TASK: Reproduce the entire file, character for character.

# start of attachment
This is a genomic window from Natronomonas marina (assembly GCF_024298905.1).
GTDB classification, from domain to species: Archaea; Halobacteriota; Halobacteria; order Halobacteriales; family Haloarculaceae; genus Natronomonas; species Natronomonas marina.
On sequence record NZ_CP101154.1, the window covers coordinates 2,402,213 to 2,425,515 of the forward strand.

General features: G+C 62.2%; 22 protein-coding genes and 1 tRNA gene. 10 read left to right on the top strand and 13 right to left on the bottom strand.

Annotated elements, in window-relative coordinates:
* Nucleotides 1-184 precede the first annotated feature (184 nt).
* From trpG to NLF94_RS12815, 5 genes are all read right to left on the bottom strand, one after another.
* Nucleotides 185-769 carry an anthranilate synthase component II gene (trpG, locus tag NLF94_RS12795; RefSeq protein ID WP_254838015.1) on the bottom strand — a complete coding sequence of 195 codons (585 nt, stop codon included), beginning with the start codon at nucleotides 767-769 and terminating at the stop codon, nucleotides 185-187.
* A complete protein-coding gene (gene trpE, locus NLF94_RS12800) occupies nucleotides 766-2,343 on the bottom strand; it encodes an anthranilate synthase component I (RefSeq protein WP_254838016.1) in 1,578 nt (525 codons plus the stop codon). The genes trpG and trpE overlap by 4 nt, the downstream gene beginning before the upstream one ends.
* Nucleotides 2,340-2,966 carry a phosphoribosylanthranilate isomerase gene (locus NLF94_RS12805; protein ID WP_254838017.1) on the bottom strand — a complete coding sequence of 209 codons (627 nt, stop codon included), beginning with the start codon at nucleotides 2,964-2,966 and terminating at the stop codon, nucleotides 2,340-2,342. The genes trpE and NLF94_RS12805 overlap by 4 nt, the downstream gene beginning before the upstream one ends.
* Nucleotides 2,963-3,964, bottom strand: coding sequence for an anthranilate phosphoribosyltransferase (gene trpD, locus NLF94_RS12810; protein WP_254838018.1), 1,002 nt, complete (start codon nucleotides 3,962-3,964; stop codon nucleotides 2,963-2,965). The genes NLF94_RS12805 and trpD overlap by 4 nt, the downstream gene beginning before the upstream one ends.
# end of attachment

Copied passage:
This is a genomic window from Natronomonas marina (assembly GCF_024298905.1).
GTDB classification, from domain to species: Archaea; Halobacteriota; Halobacteria; order Halobacteriales; family Haloarculaceae; genus Natronomonas; species Natronomonas marina.
On sequence record NZ_CP101154.1, the window covers coordinates 2,402,213 to 2,425,515 of the forward strand.

General features: G+C 62.2%; 22 protein-coding genes and 1 tRNA gene. 10 read left to right on the top strand and 13 right to left on the bottom strand.

Annotated elements, in window-relative coordinates:
* Nucleotides 1-184 precede the first annotated feature (184 nt).
* From trpG to NLF94_RS12815, 5 genes are all read right to left on the bottom strand, one after another.
* Nucleotides 185-769 carry an anthranilate synthase component II gene (trpG, locus tag NLF94_RS12795; RefSeq protein ID WP_254838015.1) on the bottom strand — a complete coding sequence of 195 codons (585 nt, stop codon included), beginning with the start codon at nucleotides 767-769 and terminating at the stop codon, nucleotides 185-187.
* A complete protein-coding gene (gene trpE, locus NLF94_RS12800) occupies nucleotides 766-2,343 on the bottom strand; it encodes an anthranilate synthase component I (RefSeq protein WP_254838016.1) in 1,578 nt (525 codons plus the stop codon). The genes trpG and trpE overlap by 4 nt, the downstream gene beginning before the upstream one ends.
* Nucleotides 2,340-2,966 carry a phosphoribosylanthranilate isomerase gene (locus NLF94_RS12805; protein ID WP_254838017.1) on the bottom strand — a complete coding sequence of 209 codons (627 nt, stop codon included), beginning with the start codon at nucleotides 2,964-2,966 and terminating at the stop codon, nucleotides 2,340-2,342. The genes trpE and NLF94_RS12805 overlap by 4 nt, the downstream gene beginning before the upstream one ends.
* Nucleotides 2,963-3,964, bottom strand: coding sequence for an anthranilate phosphoribosyltransferase (gene trpD, locus NLF94_RS12810; protein WP_254838018.1), 1,002 nt, complete (start codon nucleotides 3,962-3,964; stop codon nucleotides 2,963-2,965). The genes NLF94_RS12805 and trpD overlap by 4 nt, the downstream gene beginning before the upstream one ends.